Property prices set to increase despite scepticism
By |Published On: 26th July 2016|

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Property prices set to increase despite scepticism

By |Published On: 26th July 2016|

This article is an external press release originally published on the Landlord News website, which has now been migrated to the Just Landlords blog.

Despite the Brexit vote affecting sentiment in the housing market, many households are expecting property prices to rise, albeit at a steady pace.

The latest House Price Sentiment Index (HPSI) from Knight Frank and IHS Markit indicates that households across the UK feel the value of their home dropped during July. Respondents in nine of the eleven regions covered by the Index put this solely down to the decision to leave the European Union.

Positive future?

This said, the future HPSI is positive, with the majority of households suggesting that the value of their home will increase over the next 12 months. However, this rise is forecasted to be at its most modest since October 2012.

‘The impact of uncertainty in the wake of the Brexit vote is clear from the HPSI index reading for July, especially in light of the relative strength of sentiment in the run-up to the vote. Although there has been a marked drop in the index, the readings are hovering around the no-change mark, similar to levels in 2012/2013,’ noted Grainne Gilmore, head of UK residential research at Knight Frank.[1]

Regional variations

Results from the Index show that households in the South of England are more confident about property price rises than those in the North, Scotland or Wales.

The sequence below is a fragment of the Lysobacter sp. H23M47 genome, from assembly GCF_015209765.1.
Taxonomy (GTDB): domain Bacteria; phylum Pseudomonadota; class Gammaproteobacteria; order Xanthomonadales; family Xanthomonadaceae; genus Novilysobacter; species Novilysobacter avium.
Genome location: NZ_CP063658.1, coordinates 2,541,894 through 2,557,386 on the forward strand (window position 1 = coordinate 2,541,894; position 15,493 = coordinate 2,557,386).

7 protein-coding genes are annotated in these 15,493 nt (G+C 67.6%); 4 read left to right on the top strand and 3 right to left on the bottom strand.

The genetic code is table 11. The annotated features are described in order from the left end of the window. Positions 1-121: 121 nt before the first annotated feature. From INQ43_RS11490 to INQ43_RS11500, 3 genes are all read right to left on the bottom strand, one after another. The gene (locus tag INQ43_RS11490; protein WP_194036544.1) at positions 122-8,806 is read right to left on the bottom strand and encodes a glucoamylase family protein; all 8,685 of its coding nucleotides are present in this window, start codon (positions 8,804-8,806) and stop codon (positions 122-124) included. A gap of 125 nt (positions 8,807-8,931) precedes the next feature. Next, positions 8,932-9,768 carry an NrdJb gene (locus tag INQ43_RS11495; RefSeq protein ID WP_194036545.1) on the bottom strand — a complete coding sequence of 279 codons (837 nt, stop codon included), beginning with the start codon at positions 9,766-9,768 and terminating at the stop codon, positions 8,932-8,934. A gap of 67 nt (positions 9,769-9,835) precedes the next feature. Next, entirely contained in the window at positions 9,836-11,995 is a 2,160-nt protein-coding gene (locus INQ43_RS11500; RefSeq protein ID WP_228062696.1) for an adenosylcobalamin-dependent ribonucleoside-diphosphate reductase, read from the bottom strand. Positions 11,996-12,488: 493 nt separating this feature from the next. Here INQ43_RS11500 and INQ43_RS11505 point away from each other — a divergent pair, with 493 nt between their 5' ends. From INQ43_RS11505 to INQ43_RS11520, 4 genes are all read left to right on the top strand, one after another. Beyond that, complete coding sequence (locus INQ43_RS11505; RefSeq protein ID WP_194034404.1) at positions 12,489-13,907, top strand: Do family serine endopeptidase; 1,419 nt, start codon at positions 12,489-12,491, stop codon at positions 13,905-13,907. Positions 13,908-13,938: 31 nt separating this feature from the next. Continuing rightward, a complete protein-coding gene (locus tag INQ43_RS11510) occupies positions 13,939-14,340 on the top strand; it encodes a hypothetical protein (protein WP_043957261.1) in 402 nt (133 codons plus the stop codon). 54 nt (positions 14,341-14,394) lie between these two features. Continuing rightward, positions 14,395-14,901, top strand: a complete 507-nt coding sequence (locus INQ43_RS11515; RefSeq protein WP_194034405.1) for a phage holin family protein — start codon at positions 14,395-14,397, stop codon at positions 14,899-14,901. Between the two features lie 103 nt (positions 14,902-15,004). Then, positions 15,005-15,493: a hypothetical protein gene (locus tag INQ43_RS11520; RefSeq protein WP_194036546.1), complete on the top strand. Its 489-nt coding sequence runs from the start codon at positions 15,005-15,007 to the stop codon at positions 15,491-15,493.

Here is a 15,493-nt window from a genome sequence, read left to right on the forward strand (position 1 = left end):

Alongside geographical discrepancies, there are differences in positivity throughout various age groups. Those over 55 expect the value of their home to fall in the next year, similar to those aged 18-24. However, other age groups expect a moderate rise.

Tim Moore, senior economist at HIS Markit, said, ‘the surge in economic uncertainty after the EU referendum weighed heavily on UK house price sentiment during July. The current prices index signalled the greatest month to month loss of momentum for at least seven-and-a-half-years. Despite a sizeable fall since June, the latest reading signalled that house price sentiment was at a level seen in early 2013 and only marginally downbeat overall.’[1]

‘Households across all UK regions also indicated a sharp recalibration of their property price expectations for the next 12 months, led by those living in London and the South East,’ he continued.

Property prices set to increase despite scepticism

Property prices set to increase despite scepticism

Referendum reductions

Before the referendum, 43% of UK households expected a yearly rise in property values, as opposed to 8% that predicted a fall. Now, there is a fairly even split, with 26% predicting a rise in values and 23% anticipating a fall.

Concluding, Mr Moore said, ‘While it is too early to evaluate the full impact of the EU referendum on the UK property market, it is already clear that heightened uncertainty has cast a shadow over household sentiment. At the same time, fundamental imbalances between housing supply and demand have not changed materially, while lending conditions remain supportive. Nonetheless, a sharp jolt to consumer confidence in July has impacted swiftly on UK households’ perception of their property value, and this is also a signal that price expectations could remain highly sensitive to economic and political developments over the months ahead.’[1]


About the Author: Em Morley (she/they)

Em is the Content Marketing Manager for Just Landlords, with over five years of experience writing for insurance and property websites. Together with the knowledge and expertise of the Just Landlords underwriting team, Em aims to provide those in the property industry with helpful resources. When she’s not at her computer researching and writing property and insurance guides, you’ll find her exploring the British countryside, searching for geocaches.

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